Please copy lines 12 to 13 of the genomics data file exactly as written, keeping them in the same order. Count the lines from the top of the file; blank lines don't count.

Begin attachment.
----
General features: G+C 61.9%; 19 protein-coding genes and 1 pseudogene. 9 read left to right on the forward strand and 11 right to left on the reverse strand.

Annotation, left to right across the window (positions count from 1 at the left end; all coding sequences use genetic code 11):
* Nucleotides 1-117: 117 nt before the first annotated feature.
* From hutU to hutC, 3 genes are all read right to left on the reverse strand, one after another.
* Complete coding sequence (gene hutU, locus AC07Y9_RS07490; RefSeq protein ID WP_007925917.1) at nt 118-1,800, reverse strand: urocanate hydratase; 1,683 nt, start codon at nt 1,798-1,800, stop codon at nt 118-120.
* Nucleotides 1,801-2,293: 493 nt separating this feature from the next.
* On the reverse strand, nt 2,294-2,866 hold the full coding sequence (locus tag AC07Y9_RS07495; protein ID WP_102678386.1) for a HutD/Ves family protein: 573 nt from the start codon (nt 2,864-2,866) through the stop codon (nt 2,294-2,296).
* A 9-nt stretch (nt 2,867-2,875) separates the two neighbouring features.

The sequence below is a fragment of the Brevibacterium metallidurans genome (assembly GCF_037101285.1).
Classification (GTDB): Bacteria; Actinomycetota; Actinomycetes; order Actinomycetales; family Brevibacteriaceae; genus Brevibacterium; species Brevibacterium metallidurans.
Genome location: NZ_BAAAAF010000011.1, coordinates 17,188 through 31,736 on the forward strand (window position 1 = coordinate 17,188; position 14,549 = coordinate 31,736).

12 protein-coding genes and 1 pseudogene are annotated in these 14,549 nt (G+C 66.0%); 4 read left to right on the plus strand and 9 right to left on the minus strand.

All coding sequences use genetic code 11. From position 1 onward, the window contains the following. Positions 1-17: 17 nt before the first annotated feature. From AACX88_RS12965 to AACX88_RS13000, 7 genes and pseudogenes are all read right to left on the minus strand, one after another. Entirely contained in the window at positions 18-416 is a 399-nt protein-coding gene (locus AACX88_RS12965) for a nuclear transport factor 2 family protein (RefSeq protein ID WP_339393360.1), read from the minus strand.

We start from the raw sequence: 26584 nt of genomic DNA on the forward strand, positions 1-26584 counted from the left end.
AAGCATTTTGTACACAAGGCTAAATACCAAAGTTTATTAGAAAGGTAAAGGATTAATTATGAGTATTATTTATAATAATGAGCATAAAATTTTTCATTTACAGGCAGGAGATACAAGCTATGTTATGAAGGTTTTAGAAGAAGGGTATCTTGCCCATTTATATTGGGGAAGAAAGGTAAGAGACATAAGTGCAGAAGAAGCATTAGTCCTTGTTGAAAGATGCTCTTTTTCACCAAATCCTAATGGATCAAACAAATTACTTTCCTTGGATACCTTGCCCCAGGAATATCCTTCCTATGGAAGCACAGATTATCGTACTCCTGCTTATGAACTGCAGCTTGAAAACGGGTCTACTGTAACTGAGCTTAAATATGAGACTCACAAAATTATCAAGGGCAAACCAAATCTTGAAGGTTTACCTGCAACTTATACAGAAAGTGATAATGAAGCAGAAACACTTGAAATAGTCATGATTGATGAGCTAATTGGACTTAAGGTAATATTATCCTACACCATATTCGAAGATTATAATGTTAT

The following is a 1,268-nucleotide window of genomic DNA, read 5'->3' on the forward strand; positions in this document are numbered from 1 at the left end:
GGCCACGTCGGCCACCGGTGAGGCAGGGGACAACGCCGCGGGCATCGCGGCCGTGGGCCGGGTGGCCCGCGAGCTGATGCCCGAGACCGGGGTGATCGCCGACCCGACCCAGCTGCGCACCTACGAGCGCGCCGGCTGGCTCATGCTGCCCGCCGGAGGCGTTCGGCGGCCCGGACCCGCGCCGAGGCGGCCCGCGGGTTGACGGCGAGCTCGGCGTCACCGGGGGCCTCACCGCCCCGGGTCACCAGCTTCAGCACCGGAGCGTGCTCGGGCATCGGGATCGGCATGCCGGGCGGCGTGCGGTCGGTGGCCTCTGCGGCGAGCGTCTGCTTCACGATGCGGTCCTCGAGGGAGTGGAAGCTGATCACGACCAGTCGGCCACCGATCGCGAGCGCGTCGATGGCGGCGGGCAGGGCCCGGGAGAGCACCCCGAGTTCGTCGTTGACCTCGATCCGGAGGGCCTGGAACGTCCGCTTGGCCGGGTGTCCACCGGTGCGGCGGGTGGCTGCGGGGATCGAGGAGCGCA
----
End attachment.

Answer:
12 protein-coding genes and 1 pseudogene are annotated in these 14,549 nt (G+C 66.0%); 4 read left to right on the plus strand and 9 right to left on the minus strand.

All coding sequences use genetic code 11. From position 1 onward, the window contains the following. Positions 1-17: 17 nt before the first annotated feature. From AACX88_RS12965 to AACX88_RS13000, 7 genes and pseudogenes are all read right to left on the minus strand, one after another. Entirely contained in the window at positions 18-416 is a 399-nt protein-coding gene (locus AACX88_RS12965) for a nuclear transport factor 2 family protein (RefSeq protein ID WP_339393360.1), read from the minus strand.